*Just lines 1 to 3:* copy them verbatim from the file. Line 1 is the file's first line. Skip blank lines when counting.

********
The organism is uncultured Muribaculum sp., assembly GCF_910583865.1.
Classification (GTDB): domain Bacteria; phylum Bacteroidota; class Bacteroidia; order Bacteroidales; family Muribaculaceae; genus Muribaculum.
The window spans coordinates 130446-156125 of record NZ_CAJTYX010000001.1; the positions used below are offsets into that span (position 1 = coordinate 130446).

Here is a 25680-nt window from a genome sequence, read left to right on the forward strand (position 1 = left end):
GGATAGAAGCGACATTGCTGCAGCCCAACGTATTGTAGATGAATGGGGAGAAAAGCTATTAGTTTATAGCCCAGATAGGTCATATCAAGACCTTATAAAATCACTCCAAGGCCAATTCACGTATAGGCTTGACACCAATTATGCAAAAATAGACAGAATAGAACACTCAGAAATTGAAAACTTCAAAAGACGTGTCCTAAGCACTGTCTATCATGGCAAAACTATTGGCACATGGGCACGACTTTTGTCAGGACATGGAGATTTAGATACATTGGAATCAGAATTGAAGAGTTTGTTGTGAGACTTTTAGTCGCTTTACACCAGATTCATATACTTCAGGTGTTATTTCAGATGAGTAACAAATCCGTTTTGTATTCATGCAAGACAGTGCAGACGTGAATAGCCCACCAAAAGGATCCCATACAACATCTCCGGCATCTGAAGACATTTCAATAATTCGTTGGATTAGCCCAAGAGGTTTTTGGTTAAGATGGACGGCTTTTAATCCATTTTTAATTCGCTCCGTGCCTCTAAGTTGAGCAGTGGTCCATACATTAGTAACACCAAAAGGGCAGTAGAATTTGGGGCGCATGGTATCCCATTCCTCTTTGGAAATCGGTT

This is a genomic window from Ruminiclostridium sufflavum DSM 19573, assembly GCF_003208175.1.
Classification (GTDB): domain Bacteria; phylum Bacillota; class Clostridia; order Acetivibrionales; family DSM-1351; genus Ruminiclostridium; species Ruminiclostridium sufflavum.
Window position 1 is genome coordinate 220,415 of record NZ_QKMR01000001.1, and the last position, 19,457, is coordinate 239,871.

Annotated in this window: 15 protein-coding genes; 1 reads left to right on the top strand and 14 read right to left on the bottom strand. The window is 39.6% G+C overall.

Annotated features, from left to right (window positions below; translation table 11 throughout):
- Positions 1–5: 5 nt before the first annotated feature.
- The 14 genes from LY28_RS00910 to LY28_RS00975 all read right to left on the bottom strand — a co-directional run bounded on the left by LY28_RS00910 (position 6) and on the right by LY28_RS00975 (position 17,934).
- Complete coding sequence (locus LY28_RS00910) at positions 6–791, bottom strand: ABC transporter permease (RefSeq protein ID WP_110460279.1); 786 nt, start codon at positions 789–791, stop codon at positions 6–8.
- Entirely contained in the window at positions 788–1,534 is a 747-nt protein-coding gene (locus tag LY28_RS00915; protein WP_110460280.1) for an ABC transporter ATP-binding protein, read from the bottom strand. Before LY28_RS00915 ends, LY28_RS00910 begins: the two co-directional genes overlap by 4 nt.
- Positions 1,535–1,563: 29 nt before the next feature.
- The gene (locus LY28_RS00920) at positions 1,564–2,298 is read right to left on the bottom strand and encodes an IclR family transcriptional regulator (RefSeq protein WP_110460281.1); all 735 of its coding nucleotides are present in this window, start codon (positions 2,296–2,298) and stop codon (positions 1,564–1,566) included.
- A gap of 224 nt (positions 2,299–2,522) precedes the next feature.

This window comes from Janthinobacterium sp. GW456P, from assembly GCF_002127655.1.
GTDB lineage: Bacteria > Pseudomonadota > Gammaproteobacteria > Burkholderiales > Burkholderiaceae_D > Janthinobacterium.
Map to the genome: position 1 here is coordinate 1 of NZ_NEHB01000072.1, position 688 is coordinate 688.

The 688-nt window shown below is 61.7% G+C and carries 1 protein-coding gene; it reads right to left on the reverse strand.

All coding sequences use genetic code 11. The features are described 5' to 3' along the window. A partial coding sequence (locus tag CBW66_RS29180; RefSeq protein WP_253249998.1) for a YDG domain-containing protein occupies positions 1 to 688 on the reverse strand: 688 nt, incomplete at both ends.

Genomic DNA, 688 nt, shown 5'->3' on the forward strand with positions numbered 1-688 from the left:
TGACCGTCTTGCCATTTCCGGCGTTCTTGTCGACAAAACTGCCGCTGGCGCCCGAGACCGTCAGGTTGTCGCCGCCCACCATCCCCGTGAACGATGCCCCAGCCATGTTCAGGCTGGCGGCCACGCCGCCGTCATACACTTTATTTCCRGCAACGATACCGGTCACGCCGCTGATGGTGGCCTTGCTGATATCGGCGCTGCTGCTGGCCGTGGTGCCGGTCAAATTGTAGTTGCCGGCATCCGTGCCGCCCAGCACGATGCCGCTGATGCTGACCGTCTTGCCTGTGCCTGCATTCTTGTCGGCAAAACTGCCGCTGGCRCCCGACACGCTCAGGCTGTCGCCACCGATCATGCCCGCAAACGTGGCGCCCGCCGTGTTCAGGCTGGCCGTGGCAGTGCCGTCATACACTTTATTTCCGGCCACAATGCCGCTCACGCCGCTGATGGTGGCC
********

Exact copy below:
The organism is uncultured Muribaculum sp., assembly GCF_910583865.1.
Classification (GTDB): domain Bacteria; phylum Bacteroidota; class Bacteroidia; order Bacteroidales; family Muribaculaceae; genus Muribaculum.
The window spans coordinates 130446-156125 of record NZ_CAJTYX010000001.1; the positions used below are offsets into that span (position 1 = coordinate 130446).